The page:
order to that effect I formed in double column, closed in mass, in rear of the Sixteenth New York, occupying the head of a ravine that was enfiladed by several of the enemy's guns. Observing that the guns were trained upon the road leading down the center of the ravine, I moved the column forward as close as possible to the crest of the hill occupied by the line of the Sixteenth, where the men laid down to rest, 350 of them having been upon their feet marching and working for more than thirty-six consecutive hours. At 5 o'clock the Sixteenth moved forward, and I was ordered to occupy their vacated position, which was done. Being ordered to change front forward, the movement was executed under a galling fire. Several of the men were wounded and carried to the rear at this time. First Lieutenant E. T. Ellrich, of Company B, was here shot through the brain while gallantly encouraging his company to press forward. He fell close by my side.
The colonel commanding the brigade in person now ordered me to advance at double-quick and form on the left of the Sixteenth, which had gone into position and was about to commence firing. The charge across the field was made in fine style, the men coming up square, cheering as they advanced. The firing was heavy in front, a shower of lead and iron falling around us. During a momentary lull the smoke lifted, disclosing the enemy's line, rising a hundred yards beyond the garden. A rattling volley followed, passing harmlessly over the heads of my men, who had been ordered to lie down. A scathing fire was then kept up against us for several minutes, when riding rapidly to the right of my line and finding all right, I ordered a volley to be delivered. The men rose promptly and delivered their fire, which silenced that of the enemy for a brief time. My left rested upon a group of buildings, under the cover of which I found about 50 officers and men, who assured me that their several regiments were posted directly in front of us. Fearing from these representations that the left of the Sixteenth might have advanced on the road upon our right and by some means got before us, I again rode to the right of my line and found the opening there unoccupied and an interval of 50 feet between my right and the left of the Sixteenth. Obtaining from this point a better view of the front, I discovered the enemy fearfully close, and momentarily expected to be charged. Having dispatched a messenger for orders, I now returned to the center of my line to receive them, having cautioned the officers to keep the pieces of at least one rank charged.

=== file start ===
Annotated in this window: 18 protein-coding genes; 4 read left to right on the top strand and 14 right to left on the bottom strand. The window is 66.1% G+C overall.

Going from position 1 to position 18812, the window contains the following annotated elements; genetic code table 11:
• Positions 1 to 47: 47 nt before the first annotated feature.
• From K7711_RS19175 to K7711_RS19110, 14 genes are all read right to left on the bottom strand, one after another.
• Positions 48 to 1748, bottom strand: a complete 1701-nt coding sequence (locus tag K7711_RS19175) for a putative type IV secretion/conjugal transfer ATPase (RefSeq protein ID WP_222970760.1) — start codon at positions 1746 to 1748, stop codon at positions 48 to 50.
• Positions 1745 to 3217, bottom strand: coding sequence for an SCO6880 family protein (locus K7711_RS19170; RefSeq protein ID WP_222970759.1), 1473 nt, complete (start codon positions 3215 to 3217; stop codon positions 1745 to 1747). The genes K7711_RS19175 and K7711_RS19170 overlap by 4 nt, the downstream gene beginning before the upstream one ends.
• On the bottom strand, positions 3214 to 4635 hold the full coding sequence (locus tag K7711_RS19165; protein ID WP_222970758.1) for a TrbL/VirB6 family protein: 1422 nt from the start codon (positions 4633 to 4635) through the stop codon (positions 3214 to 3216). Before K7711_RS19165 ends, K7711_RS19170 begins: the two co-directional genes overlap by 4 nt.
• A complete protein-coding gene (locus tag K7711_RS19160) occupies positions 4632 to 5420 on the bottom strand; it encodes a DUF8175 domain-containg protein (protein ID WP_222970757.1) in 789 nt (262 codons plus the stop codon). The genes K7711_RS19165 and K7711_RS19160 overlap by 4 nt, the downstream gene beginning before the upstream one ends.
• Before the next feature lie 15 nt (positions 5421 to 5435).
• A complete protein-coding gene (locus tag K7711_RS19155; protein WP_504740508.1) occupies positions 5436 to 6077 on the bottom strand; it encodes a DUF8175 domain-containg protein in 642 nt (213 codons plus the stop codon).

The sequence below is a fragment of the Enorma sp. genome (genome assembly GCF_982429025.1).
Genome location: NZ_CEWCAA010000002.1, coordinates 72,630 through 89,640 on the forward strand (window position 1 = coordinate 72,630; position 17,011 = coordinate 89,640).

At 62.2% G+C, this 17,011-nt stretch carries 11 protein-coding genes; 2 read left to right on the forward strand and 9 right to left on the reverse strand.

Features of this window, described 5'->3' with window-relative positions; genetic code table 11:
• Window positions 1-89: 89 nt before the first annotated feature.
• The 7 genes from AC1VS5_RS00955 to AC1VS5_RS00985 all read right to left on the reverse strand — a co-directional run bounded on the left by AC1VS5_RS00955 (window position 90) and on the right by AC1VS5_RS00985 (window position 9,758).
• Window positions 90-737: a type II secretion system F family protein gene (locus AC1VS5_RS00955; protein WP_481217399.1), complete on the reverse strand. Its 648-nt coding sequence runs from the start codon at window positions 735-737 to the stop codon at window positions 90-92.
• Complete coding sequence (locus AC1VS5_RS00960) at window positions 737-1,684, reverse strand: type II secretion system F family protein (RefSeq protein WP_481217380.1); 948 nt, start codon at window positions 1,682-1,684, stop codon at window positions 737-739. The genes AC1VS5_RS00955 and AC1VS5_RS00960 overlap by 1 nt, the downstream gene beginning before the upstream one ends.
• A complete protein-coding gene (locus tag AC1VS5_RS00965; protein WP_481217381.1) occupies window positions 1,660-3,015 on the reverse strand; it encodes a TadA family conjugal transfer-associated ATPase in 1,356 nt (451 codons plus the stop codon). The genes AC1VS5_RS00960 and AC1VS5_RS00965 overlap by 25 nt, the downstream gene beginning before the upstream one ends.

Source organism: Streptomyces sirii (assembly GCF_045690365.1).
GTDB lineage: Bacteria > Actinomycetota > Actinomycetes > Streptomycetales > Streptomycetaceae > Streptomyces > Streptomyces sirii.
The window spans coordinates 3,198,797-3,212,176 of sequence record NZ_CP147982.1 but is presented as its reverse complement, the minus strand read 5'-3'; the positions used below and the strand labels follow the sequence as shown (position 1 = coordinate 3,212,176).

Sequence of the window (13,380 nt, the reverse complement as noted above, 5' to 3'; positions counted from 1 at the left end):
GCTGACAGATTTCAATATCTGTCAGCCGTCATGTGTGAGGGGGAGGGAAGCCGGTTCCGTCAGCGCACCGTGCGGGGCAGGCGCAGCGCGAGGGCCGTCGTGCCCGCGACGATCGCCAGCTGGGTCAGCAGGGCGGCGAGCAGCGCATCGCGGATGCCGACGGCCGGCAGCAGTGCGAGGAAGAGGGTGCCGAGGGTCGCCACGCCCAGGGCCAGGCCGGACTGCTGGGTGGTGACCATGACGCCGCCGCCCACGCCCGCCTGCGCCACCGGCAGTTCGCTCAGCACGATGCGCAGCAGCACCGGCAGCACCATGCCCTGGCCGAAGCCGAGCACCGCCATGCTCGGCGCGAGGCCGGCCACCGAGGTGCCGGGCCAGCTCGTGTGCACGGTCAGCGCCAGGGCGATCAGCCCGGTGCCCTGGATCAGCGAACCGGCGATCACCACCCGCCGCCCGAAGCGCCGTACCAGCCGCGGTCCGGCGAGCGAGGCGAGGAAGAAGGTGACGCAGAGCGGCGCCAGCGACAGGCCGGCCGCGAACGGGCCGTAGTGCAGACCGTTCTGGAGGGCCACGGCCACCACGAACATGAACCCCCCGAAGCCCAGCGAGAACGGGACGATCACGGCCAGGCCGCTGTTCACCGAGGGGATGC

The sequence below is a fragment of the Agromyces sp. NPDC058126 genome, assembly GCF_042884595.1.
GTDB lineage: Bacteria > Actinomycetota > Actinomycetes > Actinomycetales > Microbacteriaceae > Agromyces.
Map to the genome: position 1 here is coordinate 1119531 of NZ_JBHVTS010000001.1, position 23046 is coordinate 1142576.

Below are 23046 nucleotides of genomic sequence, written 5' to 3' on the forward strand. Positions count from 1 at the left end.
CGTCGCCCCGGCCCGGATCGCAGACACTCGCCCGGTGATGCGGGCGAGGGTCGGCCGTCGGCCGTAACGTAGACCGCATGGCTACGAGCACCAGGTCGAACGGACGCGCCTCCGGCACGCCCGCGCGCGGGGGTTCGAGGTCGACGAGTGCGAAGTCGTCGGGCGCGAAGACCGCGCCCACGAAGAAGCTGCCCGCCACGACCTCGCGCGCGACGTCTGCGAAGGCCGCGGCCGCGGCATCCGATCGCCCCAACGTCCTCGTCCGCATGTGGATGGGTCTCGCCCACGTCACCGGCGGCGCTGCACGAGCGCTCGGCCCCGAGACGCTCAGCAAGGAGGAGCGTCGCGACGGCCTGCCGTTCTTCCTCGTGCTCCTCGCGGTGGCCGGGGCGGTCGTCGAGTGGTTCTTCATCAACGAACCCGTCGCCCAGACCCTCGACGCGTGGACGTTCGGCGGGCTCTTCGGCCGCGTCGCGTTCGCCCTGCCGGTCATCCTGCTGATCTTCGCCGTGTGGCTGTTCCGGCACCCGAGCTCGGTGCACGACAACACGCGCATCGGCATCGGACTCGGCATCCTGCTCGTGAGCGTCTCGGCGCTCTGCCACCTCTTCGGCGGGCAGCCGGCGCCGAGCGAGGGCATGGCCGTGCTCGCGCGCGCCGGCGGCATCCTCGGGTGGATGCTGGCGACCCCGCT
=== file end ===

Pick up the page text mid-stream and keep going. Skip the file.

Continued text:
At this moment Major Seaver, of the Sixteenth, rode up, seeking the brigade commander. He informed me that his regiment was doing good work, but needed support. I doubted the propriety of moving my line, but, as he strenuously urged it, begging me for the "love of God" to close in on their left, I took the responsibility, and moved the regiment to the right until my men mingled with his. For more than one hour after this my men poured in their fire. Any disposition on the part of the enemy to charge us when we first came upon the field seems to have been reconsidered, as their fire slackened and was much easier to bear as the day declined.
At 7.15 o'clock Colonel Howland, of the Sixteenth, rode up to my center and informed me that his ammunition was giving out. We advised together, concluding not to retire until dark, he agreeing to fire until his men reached the last cartridge and then to rest with pieces charged. While the enemy's fire was growing feebler in our front we were still subjected to an ugly cross-fire of round shot and musketry, that cut us obliquely from the right.
At dusk I ordered the regiment to retire to our first position, which